In space, an asteroid that comes within 120,000 miles of Earth is considered a close call.
So we should feel lucky that a flying boulder whizzed past us Sunday without incident, especially considering that scientists didn't see the massive rock coming until the last minute. The asteroid, named 2018 GE3, was the size of a football field, measuring about up to 361 feet in diameter.
Because asteroids are relatively small and dark, LiveScience reports, it can be hard to predict when one will approach our planet — which is a fairly rare occurrence anyway. This most recent asteroid passed at half the moon's distance from Earth — about 119,500 miles — but the Catalina Sky Survey didn't spot it until a few hours before because the massive rock reflected so little light.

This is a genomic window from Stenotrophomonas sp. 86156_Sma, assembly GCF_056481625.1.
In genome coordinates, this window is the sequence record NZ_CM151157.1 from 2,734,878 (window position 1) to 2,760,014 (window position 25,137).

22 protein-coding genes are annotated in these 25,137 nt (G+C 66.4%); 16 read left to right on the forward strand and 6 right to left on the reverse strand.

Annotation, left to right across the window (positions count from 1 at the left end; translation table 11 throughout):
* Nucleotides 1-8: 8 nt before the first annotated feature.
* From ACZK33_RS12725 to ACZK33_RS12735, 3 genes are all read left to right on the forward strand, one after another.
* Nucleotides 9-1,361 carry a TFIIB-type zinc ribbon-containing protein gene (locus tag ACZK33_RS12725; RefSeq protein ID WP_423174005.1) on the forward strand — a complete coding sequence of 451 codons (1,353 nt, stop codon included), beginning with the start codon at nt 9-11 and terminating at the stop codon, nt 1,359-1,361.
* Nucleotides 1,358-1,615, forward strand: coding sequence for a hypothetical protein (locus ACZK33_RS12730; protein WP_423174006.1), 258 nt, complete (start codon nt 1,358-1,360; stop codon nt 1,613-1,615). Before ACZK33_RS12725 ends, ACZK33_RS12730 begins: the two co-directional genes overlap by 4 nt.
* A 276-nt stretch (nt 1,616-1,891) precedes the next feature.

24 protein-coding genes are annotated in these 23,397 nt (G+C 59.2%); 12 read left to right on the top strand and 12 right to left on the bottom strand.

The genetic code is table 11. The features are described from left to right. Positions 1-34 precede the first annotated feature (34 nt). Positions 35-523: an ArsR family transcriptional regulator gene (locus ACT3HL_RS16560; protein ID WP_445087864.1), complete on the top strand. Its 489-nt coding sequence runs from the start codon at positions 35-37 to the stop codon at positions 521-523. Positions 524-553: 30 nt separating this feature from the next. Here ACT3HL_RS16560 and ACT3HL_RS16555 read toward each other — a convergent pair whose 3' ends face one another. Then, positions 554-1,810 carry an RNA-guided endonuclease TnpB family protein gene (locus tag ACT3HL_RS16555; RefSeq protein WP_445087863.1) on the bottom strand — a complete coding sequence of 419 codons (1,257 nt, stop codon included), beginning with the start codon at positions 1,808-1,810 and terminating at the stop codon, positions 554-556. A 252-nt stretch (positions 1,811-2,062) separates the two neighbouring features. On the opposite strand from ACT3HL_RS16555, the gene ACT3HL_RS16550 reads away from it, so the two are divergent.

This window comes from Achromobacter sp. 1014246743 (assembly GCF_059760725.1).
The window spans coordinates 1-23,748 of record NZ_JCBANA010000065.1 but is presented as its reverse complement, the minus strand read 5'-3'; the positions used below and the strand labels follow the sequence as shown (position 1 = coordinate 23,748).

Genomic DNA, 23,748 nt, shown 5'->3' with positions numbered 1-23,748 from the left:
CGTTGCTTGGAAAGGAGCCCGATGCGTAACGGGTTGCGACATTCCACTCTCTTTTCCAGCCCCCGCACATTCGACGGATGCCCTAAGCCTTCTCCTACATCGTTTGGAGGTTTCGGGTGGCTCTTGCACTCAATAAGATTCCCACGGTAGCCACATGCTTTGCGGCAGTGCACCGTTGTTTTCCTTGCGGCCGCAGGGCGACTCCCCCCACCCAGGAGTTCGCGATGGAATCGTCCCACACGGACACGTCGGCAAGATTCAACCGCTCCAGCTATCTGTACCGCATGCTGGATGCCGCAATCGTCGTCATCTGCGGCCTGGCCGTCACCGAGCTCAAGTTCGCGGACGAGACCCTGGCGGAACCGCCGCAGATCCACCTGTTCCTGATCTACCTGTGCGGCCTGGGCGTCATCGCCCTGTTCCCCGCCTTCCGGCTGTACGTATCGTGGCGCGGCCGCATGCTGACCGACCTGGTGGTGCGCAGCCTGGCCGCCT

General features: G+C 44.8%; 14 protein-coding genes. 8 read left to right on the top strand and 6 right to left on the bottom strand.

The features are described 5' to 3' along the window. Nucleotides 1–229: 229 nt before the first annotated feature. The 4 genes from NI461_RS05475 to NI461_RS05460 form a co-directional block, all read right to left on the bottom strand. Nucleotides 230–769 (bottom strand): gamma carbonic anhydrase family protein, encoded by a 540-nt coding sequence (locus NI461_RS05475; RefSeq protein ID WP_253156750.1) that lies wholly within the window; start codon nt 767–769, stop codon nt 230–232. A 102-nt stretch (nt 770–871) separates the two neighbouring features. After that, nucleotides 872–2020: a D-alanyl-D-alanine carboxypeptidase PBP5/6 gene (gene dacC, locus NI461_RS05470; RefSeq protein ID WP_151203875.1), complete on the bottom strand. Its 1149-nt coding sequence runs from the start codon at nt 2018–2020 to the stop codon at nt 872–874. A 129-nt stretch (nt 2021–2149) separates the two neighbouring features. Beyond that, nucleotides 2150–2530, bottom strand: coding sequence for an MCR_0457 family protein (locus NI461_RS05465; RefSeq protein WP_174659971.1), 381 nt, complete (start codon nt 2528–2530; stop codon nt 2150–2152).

Telescopes used by NASA are generally on the lookout for much larger and potentially extremely dangerous flying objects, reports LiveScience, so it's easy for skywatchers to miss smaller asteroids that would have only a, say, mildly devastating effect on impact. So rest assured: If a truly enormous asteroid were on its way to slam into Earth, NASA would let you know.
In fact, you can mark your calendar now: An asteroid 10 times the size of 2018 GE3 is coming our way, and will approach our planet in 2036.